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  • Peripheral neuropathy  (9)
  • Mitochondria  (5)
  • 1
    Electronic Resource
    Electronic Resource
    Springer
    Virchows Archiv 432 (1998), S. 199-205 
    ISSN: 1432-2307
    Keywords: Key words Nerve biopsy ; Sural nerve ; Peripheral neuropathy ; Skin biopsy ; Fixation
    Source: Springer Online Journal Archives 1860-2000
    Topics: Medicine
    Notes: Abstract  Peripheral nerve biopsy is now an established, valuable investigative procedure, but as it can give rise to significant residual symptoms it should only be undertaken after careful consideration of the indications and with informed consent from the patient. Nerve biopsies should only be processed and evaluated in a laboratory with the relevant particular expertise. It is generally recommended that a sural nerve biopsy be performed in combination with a muscle biopsy but not vice versa (muscle biopsies together with a nerve biopsy). Nerve biopsy is not the only means of sampling peripheral nerve tissue to study the peripheral nervous system. Examination of the innervation of the skin may be informative. The same is likely to be true for motor point muscle biopsy. Nerve biopsy is mainly used for morphology although molecular genetic techniques using fresh or archival nerve biopsies are increasingly available. Chemical analysis is undertaken mainly for research purposes.
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  • 2
    Electronic Resource
    Electronic Resource
    Springer
    Acta neuropathologica 83 (1992), S. 120-133 
    ISSN: 1432-0533
    Keywords: Sural nerve ; Schmidt-Lanterman incisures ; Myelinated nerve fibers ; Peripheral neuropathy
    Source: Springer Online Journal Archives 1860-2000
    Topics: Medicine
    Notes: Summary Fine structural alterations of Schmidt-Lanterman incisures (SLI) were investigated in a series of 242 unselected sural nerve biopsies that had been examined for diagnostic purposes. The series included cases with Friedreich's ataxia, HSAN I, HMSN I-III, HMSN VI, tomaculous neuropathy, metachromatic leukodystrophy, ceroidlipofuscinosis, dysproteinemic neuropathies, and myotonic dystrophy, in addition to several neuropathies less-specifically classified as either of a predominantly demyelinating, axonal, or neuronal type. The following classification of SLI alterations is proposed: (A) abnormal inclusions: (B) changes in shape and dimension; and (C) modes of disintegration. Abnormal inclusions comprised membranous whorls, uniform and pleomorphous lysosome-like bodies, and accumulation of granular substances at the site of the major dense line, or granular deposits at the site of the intraperiod line of the myelin sheath. Variations of incisural shape and dimension included folding, dilatation, and pocket formation (compartmentalization). Disintegration at incisures comprised a fine, vesicular and a gross, vacuolar type. Various combinations of these changes were observed. The most frequent change consisted of membranous whorls, detected in SLI of 89 biopsies. They were most prominent in chloroquine neuropathy where they occurred in SLI as well as in the adaxonal and abaxonal cytoplasm of Schwann cells. Compartmentalization of the myelin sheath at incisures associated with formation of myelin loops was a frequent feature in myotonic dystrophy. It is concluded, that changes of incisural ultrastructure are sensitive indicators of human neuropathies offering clues to the type of the underlying pathomechanism.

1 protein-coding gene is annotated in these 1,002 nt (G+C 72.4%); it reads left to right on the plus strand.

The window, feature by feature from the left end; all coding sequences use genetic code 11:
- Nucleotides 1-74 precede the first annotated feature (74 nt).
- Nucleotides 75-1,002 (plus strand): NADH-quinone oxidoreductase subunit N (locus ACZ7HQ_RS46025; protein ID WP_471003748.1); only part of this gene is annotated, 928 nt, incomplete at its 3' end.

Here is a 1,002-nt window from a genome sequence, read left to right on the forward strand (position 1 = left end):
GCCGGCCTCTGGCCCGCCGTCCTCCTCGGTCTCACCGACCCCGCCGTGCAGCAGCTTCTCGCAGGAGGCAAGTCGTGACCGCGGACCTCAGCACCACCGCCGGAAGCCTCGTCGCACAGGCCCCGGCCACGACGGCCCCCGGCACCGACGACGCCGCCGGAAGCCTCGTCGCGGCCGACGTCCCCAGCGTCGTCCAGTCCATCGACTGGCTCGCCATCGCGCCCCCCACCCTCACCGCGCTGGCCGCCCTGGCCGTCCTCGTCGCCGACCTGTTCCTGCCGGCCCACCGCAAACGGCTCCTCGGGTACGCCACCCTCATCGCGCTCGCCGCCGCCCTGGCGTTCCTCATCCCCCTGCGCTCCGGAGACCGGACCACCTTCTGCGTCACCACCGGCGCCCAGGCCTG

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  • 3
    Electronic Resource
    Electronic Resource
    Springer
    Acta neuropathologica 81 (1991), S. 680-685 
    ISSN: 1432-0533
    Keywords: Endoneurial fibroblasts ; Peripheral neuropathy ; Connective tissue disease ; Vasculitis ; Cell necrosis
    Source: Springer Online Journal Archives 1860-2000
    Topics: Medicine
    Notes: Summary In 42 human sural nerve biopsies degeneration of endoneurial cells was evaluated semiquantitatively at the electronmicroscopic level. These cells were of non-Schwannian origin since they were not surrounded by a basement membrane. Most of the degenerating cells resembled endoneurial fibroblasts: their remaining cytoplasmic processes were quite extensive, not finger-like as in macrophages, and their cytoplasm did not contain conspicuous lysosomes or phagolysosomes that would identify them as degenerating macrophages. Criteria for regarding these cells as degenerating were defects of the cytoplasmic surface membrane with extracellularly situated organelles. The ratio between normal and degenerating endoneurial cells in five different groups of peripheral neuropathies was compared to a group of normal controls. No degenerating endoncurial cells were found in the latter. The largest proportion of degenerating endoneurial cells was noted in patients with panarteritis nodosa (30% of the endoneurial cells evaluated). Between 9% and 18% of the evaluated endoneurial cells were seen degenerating in hereditary motor and sensory neuropathies, in neuropathies associated with IgG or IgM gammopathy, and in chronic demyelinating inflammatory polyradiculoneuropathy. These findings suggest that degeneration of endoneurial cells is a nonspecific sign of peripheral neuropathy occurring in various types of neuropathy, although vasculitis represents the most frequent cause. Thus, degeneration of endoneurial cells can be added to the growing list of changes that possibly indicate an inflammatory disorder, even during the intervening stage when apparent inflammatory cell infiltrates are lacking.